District 65 offices at the JEH Education Center.

The Evanston/Skokie District 65 School Board will be given an updated security plan during a special meeting Wednesday morning.

The memo, from Assistant Superintendent Terrance Little, outlines “various options to optimize the effectiveness of our Crisis Management System.”

However, there is no potential price tag stated for any of the options, and there is also no mention of what will happen to the round-the-clock-armed-bodyguard for Superintendent Devon Horton.

The contract amendment for that year-long protection, which is costing District 65 approximately $500,000, expired on June 30.

Evanston Now had filed a Freedom of Information request with the district, asking for any documents relating to possible extension of that arrangement with the provider, Phoenix Security, or for developing a new contract for such services.

The reply, dated June 22, said “There are no records responsive to this request.”

On June 29, the school board’s Finance Committee Chair, Joey Hailpern, told Evanston Now that “the entire security framework for Dr. Horton and across the district is being reviewed.”

While Hailpern said he had not seen the proposal, he believed it would be a “broader reimagining” of security for the district, and not just an armed guard for the superintendent.

The memo from Assistant Superintendent Litttle on this Wednesday’s agenda says that “because of the noticeable surge in violence across the country” along with “a concurrent uptick” in violence in schools, “District 65 is taking more aggressive measures to protect and prepare its schools, students, staff and stakeholders for whatever comes.”

Little says the district “has initiated negotiatons and partnerships” with several crisis mitigation and response organizations.

Among those options are:

  • Navigate 360, a software program which includes Behavioral Threat Assessment, Suicide Prevention Training, and other risk assessments.
  • Hall Pass, which would be managed by front office staff, and require all school visitors to provide an ID that will be scanned into the school’s system. Visitors will be given an ID badge to wear.
  • Centegix, which is described as “an incident response system,” which “specializes in incident alerting solutions to turn schools into safer spaces.”
  • Hiring a school building concierge for each building, “who will monitor the main entrance, welcome, guide and direct visitors, staff and community members into the school while maintaining a safe space for all.”
  • Having a manager/assistant manager of prevention and special response to implement and coordinate all district safety initiatives.
  • Having Little, the assistant superintendent of operations, as the “point of contact for crisis management and planning.”
  • Smart Tag, software designed to streamline communications among bus drivers, schools, the bus dispatch center and parents.

As for the Horton bodyguard contract, which was implemented following the superintendent’s car window being smashed in the school parking lot, as well as a number of racist and ugly messages, it’s still unclear what, if anything, will happen next.

Round-the-clock security was an amendment to an already-existing contract with Phoenix Security for things such as checking buildings on weekends and holidays.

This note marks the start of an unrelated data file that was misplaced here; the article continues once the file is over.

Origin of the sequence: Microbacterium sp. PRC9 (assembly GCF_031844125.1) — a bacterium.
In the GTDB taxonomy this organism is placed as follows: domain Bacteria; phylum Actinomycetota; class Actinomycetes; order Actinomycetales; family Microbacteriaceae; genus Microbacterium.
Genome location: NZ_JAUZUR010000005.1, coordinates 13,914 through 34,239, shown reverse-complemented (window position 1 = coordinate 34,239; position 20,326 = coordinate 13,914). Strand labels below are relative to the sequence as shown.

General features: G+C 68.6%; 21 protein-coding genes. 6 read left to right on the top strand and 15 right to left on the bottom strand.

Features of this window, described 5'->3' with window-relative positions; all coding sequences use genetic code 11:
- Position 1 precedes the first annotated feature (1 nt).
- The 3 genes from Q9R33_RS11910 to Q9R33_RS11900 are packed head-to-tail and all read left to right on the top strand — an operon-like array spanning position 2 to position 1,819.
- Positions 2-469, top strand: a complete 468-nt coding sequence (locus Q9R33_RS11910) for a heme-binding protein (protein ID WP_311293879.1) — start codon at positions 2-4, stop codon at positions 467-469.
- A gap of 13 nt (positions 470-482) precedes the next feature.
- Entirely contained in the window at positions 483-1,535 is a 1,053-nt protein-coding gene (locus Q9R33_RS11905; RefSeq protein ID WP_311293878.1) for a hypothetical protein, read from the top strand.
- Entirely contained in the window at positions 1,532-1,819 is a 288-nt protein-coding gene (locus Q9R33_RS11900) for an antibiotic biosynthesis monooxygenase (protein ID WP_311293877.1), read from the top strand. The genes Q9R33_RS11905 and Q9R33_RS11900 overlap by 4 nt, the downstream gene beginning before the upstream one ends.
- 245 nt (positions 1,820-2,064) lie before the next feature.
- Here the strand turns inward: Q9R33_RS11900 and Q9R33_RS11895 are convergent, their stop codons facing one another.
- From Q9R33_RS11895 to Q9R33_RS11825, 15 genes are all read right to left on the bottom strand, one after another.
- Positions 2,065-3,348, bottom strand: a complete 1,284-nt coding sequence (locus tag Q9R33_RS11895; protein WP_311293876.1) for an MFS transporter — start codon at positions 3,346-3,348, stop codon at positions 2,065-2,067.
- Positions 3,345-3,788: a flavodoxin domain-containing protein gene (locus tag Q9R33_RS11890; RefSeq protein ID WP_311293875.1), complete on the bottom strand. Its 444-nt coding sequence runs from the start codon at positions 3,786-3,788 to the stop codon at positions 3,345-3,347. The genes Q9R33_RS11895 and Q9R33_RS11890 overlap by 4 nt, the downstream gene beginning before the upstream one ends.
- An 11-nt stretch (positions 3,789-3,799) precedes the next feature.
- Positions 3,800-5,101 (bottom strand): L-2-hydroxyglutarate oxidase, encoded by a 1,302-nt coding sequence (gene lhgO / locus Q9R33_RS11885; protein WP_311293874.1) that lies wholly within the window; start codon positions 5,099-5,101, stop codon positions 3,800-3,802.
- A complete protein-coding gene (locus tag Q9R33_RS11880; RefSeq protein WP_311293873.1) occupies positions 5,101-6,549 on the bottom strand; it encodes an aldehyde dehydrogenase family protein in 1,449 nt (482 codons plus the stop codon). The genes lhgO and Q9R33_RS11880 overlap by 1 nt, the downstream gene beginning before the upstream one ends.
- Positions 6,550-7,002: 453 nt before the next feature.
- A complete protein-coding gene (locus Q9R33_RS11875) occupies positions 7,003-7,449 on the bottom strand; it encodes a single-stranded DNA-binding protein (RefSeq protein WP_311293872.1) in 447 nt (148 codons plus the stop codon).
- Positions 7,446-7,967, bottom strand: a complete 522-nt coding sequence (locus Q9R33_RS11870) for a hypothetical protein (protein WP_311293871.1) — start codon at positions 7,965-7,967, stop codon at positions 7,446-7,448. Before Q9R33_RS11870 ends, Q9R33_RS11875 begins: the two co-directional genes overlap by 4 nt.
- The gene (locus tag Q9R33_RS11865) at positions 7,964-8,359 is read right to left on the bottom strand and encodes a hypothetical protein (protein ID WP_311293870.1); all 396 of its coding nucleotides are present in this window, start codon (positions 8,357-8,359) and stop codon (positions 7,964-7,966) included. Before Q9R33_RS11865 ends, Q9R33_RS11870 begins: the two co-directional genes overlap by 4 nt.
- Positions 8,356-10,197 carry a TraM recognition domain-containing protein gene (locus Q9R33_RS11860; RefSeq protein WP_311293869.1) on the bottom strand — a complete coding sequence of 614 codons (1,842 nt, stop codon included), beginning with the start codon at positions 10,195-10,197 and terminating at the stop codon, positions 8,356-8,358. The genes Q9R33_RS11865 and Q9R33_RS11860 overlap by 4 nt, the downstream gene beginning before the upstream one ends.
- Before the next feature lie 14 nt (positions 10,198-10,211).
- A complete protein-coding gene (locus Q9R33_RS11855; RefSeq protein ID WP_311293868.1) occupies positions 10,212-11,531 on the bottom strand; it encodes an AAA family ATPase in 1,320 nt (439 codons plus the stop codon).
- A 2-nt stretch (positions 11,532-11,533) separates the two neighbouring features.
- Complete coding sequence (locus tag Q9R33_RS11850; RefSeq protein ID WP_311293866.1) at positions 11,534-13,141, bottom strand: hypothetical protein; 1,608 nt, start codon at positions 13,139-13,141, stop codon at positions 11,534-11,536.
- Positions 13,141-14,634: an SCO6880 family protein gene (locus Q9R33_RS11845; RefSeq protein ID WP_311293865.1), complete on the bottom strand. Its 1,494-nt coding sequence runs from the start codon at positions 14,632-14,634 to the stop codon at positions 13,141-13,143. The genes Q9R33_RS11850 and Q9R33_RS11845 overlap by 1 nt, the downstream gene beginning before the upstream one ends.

That larger contract, with the bodyguard amendment, also expired June 30, however, there is language which says the deal “may be renewed by mutual written agreement of the parties.”

While the District 65 response to the FOIA request indicated there was no such renewal as of June 22, it is at least possible that something took place since then.

There was no public mention of the bodyguard amendment and its $65-per-hour cost when the agreement was signed last summer. The arrangement only became known in May of this year when the superintendent mentioned having armed security during a school board meeting.

In the memo for Wednesday, Little says the district’s crisis management team is open to suggestions for the best district-specific security program.

He says the updated Crisis Management Plan “was born of the need to restore some semblance of tranquility to the community and make certain that District 65 is properly equipped and trained in case the unthinkable happens.”

The statistical reality is that schools are relatively safe places, according to a National Institute of Justice report but mass shootings like the recent murder of 19 students and 2 teachers in Uvalde, Texas, along with other incidents in recent years around the nation have increased leading to more fear and an increased awareness of security.

While weapons were not discharged, the discovery of two loaded guns at Evanston Township High School in December caused a re-examination of what schools can do to improve both the reality and the perception of security.

Police leaving the high school on Dec. 16, 2021, apparently carrying evidence from the gun incident. (Bill Smith photo)

“Everyone,” District 65’s Little says, “is entitled to feel safe in school environments.”

Jeff Hirsh joined the Evanston Now reporting team in 2020 after a 40-year award-winning career as a broadcast journalist in Cincinnati, Ohio.

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1 Comment

  1. Didn’t we just get done putting secure entryways into all of the schools? I am not sure that anything referenced here is going to make our kids safer. It is almost as if they don’t want to hire classroom/instructional staff.

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